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A 30-day notice saver account is similar to a term deposit. With a term deposit you pick a term length for how long you want the financial institution to hold onto your money. A 30-day or 31-day notice saver lets you tell them when it’s time to withdraw by giving 30 (or 31) days notice.
How does a 30-day or 31-day notice saver work?
When you choose a 31-day notice saver account, you deposit your savings just like you would with any savings account, except you know that you’re not permitted to make any withdrawals from the account. Instead of choosing how long the money stays with the bank, you give them a 30 or 31 days notice of your intent to withdraw.
By not having access to your money at call, you eliminate the temptation to spend your savings, but without the limitation of a fixed term you can decide when it is the right time to spend. This is a high interest savings account product that provides you with a bit more flexibility than what is offered with many others.
How is a 31-day notice saver different to a term deposit?
The main different is that some 31-day notice savers won't require you to commit to a set term length. Instead, you lock your money away ongoing and agree to give 31 days notice before withdrawing.
These days, 31-day notice saver accounts are rare, but there are still some of these available. Most banks and financial institutions offer a standard term deposit instead, and a lot of term deposits also require 31 days notice before withdrawing (if the account hasn't reached maturity yet).
How do I compare 30- to 31-day notice savers?
There are certain features with a notice saver 30 and 31 day savings account that you should be looking at when deciding if this is the right savings product for you:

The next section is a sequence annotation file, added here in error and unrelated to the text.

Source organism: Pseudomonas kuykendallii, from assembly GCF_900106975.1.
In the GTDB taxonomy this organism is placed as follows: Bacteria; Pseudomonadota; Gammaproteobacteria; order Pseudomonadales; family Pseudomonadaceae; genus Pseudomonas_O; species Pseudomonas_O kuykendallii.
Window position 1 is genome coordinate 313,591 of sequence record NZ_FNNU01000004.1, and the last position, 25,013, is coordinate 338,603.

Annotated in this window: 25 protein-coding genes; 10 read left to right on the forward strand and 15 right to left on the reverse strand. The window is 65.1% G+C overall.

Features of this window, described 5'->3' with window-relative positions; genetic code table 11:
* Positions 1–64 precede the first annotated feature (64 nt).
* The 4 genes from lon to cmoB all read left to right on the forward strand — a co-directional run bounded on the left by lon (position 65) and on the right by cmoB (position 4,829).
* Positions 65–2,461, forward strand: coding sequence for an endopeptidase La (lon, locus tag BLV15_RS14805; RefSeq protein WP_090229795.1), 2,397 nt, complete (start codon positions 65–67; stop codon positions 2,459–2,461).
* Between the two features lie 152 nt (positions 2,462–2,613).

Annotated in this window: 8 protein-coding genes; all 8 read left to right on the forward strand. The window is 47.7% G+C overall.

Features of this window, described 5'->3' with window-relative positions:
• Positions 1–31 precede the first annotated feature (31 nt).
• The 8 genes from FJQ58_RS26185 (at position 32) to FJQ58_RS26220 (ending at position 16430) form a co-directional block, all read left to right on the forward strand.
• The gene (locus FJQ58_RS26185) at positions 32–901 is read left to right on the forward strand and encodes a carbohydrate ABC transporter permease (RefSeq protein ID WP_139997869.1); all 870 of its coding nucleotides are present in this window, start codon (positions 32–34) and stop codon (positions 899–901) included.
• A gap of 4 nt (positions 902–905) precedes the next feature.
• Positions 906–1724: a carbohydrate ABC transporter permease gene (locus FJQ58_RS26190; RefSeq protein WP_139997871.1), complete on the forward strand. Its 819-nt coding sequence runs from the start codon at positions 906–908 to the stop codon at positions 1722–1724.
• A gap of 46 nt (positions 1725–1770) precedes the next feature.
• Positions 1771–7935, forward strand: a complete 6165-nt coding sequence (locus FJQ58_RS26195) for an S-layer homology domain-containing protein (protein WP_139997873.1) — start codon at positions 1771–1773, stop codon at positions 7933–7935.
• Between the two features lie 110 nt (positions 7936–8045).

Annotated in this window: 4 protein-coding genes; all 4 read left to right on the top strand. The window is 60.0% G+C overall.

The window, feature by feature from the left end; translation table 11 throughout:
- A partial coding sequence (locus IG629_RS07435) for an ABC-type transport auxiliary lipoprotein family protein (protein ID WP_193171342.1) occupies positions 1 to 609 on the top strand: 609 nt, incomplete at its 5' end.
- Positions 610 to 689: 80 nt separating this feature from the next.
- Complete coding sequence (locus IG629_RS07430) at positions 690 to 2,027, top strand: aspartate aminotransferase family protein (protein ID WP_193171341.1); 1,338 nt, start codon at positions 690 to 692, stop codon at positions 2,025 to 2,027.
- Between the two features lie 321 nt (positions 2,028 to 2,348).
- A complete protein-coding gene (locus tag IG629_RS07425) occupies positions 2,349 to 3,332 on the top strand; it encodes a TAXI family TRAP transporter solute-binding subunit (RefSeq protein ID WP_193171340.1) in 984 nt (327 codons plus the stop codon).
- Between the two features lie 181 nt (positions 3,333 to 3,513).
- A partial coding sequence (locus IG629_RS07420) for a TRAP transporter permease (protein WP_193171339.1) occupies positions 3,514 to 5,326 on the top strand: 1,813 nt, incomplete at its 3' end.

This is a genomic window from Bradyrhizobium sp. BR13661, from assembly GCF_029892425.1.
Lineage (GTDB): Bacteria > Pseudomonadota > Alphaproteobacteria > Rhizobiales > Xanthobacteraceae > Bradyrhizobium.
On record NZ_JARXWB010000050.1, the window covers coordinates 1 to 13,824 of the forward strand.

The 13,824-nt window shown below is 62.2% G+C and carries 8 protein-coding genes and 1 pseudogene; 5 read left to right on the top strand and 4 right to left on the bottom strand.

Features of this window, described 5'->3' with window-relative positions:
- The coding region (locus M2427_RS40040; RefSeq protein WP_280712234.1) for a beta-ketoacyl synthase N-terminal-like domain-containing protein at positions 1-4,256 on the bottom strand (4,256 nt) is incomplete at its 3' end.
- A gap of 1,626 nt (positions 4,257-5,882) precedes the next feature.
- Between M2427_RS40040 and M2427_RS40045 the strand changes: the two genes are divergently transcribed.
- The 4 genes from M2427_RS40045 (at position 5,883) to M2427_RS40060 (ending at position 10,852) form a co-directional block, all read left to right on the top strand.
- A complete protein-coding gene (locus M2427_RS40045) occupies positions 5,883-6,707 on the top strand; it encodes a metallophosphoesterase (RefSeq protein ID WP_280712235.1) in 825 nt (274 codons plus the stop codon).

- Interest rate. This is one of the primary concerns if you are looking for a high yield from your savings account balance. You should note that the 30- and 31-day notice saver will have a lower rate than those that require a longer notice period such as 60 or 90 days. The general rule is that the longer you invest, the higher your interest rate.
- Interest calculation and payment. Check for how often interest is calculated and when it is deposited into your account.
- Minimum deposit. Check to ensure that you are able to meet any minimum deposit requirements before applying for an account.
- Fees. Check the fine print to ensure that you won’t be charged a maintenance fee.
- Additional deposits. Generally you can add to your savings balance while it is being held in a notice saver account. This is a feature that is not available with term deposit accounts.
Are there any pros or cons I should consider?
- Relatively higher interest rates. Since your savings is still not available on call, banks that offer this product can do so at a higher interest rate than a standard savings account.
- Flexibility. The terms of a notice saver are not as rigid as a term deposit, making it easier to make investment decisions on short notice.
- Increase your savings. By having the option to add money to the account at will, you can better manage your savings and reach your goals faster.
- Variable interest rates. While you get the security of a fixed rate with a term deposit, notice savers 30- and 31-day are offered at a variable rate, meaning that the amount you are earning could fluctuate along with the financial market.
- Lower interest rates than term deposits. While higher than with on call savings accounts, the interest rate offered with term deposits may be higher than those for a notice saver account.
What are the risks?
With this type of savings account product, you need to carefully weigh what your goals are and how long you intend to keep the money in an account. Doing so will help you maximise your savings by helping you to avoid:
- Losing money on interest. If you end up keeping your money in a notice saver account for a couple of years or more, you would have received more in interest payments from a term deposit account.
- Liquidity. Since you need to give notice to withdraw your funds, you’ll need to wait at least 30 or 31 days before you can access your money. If you have emergency costs, the funds may not arrive on time.
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